Last week, we discussed a strategy involving shorting an ATM call and buying delta-hedged shares of the underlying or its futures contract. This strategy was set up to take advantage of a view that the underlying could move sideways through option expiry. The question is: Can a trader use deep in-the-money (ITM) calls instead of futures or the stock? This week, we discuss the characteristics of the strategy using ITM calls.

## Time decay capture

We consider the 17400, the 17300 and the 17200 strikes to discuss this strategy, given that the Nifty Index currently trades at 17414. The argument for deep ITM call is simple. The total outlay for buying a deep ITM call is lower than buying a futures contract or the underlying asset. Also, the time value of a deep ITM call is significantly lower than that of an at-the-money (ATM) or an immediate ITM call of the same maturity.

Consider this. The 17400 call, deemed the ATM strike, has a time value of 113 points. The 17300 call for the same maturity has a time value of 74 points whereas the 17200 strike has only 47 points. So, why not buy the 17200 strike, and marry it with a short position in the 17400 strike if you expect the underlying to move sideways through expiry?

There are several factors to consider before you setup this strategy. There is a reason why time value reduces for ITM calls as you move far away from the current price of the underlying. These options carry high intrinsic value. The option price is, therefore, high and requires large outlay. This reduces the demand for these strikes. The reduced demand is reflected by a low time value of the option through low implied volatility. The 17200 strike had an implied volatility of 9.5 per cent compared to 9.92 per cent for the 17400 strike.

The reduced demand for these strikes also means that their prices are unlikely to align with the current price of the underlying. For instance, the 17200 call currently trades at 261 points. But if the index moves up 6 points to 17420, this price could continue to show 261 as the last traded price. But now, the time value would have declined to 41 points from 47 points. This is because time value is a residual factor- you deduct the strike’s intrinsic value from its option price. So, the issue is that the last traded price of the 17200 call relates to the index level of 17414, not 17420.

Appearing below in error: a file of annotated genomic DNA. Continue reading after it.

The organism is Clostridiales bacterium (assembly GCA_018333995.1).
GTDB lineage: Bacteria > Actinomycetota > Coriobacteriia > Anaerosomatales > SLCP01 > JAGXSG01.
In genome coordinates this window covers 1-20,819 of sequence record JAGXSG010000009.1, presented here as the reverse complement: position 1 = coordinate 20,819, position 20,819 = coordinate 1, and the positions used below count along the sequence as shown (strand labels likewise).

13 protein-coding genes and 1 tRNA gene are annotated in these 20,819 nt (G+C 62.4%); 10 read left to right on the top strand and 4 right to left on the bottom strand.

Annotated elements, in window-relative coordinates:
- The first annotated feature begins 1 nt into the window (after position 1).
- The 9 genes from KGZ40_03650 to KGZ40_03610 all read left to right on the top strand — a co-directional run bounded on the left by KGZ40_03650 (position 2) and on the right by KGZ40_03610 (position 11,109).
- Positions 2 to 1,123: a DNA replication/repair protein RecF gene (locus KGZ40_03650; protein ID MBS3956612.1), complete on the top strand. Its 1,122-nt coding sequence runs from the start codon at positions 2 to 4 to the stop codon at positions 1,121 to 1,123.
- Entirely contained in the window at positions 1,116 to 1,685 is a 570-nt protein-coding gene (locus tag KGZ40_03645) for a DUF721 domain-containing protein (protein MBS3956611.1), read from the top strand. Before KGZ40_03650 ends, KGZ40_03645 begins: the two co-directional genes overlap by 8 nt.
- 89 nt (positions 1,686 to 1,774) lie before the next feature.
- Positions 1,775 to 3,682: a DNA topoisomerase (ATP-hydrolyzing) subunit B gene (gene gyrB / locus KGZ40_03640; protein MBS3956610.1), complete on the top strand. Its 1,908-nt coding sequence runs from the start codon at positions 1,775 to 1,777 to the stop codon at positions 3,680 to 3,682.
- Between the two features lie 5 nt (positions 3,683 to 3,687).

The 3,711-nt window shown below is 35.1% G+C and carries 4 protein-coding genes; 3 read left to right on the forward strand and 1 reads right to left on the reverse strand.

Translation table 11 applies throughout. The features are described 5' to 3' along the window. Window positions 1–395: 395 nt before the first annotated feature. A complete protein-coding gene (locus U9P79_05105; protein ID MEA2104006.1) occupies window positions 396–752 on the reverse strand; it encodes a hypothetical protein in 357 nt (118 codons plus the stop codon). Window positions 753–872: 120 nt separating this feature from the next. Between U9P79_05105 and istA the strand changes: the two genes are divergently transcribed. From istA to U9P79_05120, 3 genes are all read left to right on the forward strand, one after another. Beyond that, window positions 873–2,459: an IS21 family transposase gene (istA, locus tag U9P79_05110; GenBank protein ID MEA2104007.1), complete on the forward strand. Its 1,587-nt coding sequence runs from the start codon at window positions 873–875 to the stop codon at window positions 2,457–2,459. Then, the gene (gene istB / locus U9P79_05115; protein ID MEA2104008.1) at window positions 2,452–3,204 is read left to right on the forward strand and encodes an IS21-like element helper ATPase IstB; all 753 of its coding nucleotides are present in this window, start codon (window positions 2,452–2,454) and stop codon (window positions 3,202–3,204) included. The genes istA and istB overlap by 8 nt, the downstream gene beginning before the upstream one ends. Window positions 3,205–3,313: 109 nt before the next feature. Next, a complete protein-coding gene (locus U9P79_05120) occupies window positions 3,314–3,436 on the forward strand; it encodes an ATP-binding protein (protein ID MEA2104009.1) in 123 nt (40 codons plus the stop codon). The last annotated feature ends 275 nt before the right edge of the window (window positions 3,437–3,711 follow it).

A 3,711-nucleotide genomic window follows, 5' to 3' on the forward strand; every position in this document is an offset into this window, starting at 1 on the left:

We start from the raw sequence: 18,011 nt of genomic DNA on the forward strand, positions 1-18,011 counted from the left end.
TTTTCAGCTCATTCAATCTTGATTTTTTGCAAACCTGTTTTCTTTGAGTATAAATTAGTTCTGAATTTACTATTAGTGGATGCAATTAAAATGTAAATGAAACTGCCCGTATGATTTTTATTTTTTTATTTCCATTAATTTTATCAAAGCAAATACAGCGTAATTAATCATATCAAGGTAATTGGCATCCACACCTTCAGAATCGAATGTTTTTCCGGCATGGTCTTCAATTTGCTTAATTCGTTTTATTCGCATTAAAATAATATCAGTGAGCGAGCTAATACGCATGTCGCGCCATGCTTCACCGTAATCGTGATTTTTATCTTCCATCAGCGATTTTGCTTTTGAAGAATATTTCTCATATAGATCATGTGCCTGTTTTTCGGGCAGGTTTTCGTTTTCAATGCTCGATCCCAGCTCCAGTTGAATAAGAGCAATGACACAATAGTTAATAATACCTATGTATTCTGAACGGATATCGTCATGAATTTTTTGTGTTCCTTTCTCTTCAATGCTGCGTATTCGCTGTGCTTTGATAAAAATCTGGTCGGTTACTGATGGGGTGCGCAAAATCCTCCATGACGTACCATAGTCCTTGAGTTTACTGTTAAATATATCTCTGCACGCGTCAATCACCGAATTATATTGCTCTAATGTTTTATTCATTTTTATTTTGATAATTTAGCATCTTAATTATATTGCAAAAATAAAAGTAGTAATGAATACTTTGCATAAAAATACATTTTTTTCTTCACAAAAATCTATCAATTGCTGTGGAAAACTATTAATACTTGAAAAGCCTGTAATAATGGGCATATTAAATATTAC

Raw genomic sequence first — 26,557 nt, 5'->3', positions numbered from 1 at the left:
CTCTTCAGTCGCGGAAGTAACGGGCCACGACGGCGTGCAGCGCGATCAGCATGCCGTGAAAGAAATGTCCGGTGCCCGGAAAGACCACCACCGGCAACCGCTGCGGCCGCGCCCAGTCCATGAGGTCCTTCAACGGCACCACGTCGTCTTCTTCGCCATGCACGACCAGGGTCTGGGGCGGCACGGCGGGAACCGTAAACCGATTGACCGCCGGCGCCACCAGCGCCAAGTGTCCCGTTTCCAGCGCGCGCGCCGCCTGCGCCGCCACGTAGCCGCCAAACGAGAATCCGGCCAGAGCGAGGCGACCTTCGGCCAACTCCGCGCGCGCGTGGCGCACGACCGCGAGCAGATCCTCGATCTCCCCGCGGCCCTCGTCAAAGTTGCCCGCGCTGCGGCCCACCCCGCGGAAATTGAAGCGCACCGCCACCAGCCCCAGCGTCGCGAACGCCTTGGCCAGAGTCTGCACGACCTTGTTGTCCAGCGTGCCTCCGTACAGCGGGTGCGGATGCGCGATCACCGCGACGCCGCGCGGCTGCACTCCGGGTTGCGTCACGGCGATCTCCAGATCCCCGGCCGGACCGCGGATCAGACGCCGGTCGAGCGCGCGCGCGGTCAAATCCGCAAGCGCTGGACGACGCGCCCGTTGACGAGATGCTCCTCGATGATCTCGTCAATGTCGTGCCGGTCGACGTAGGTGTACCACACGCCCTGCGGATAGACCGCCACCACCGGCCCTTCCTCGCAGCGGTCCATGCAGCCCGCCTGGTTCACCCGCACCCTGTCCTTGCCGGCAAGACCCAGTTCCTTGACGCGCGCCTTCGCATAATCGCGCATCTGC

Then, there is the need to delta-hedge the position. Note that your objective is to neutralize the market direction (delta) and capture the time decay from the short call. For this, you must consider the delta of the 17400 call and that of the 17200 call. Based on the deltas, you should buy two contracts of 17200 call for every three contracts that you short of the 17400 call.

## Option reading

Shorting an ATM call and buying a deep ITM call appears like a volatility arbitrage strategy. This is because you buy a low implied volatility strike and short a high implied volatility strike to create a position that benefits from net time decay. That is, the loss in time decay from the short option will be higher than the loss in time decay from the long option. For instance, if the index continues to trade sideways, the position could gain 18 points three days before expiry.

Of course, the profits will be lower when you use the deep ITM call instead of the underlying or its futures contract. That is because the long ITM call will also suffer time decay, unlike the underlying or its futures. But that is the cost you must incur as a trade-off for lowering your cash outflow by using deep ITM calls.

*The author offers training programmes for individuals to manage their personal investments*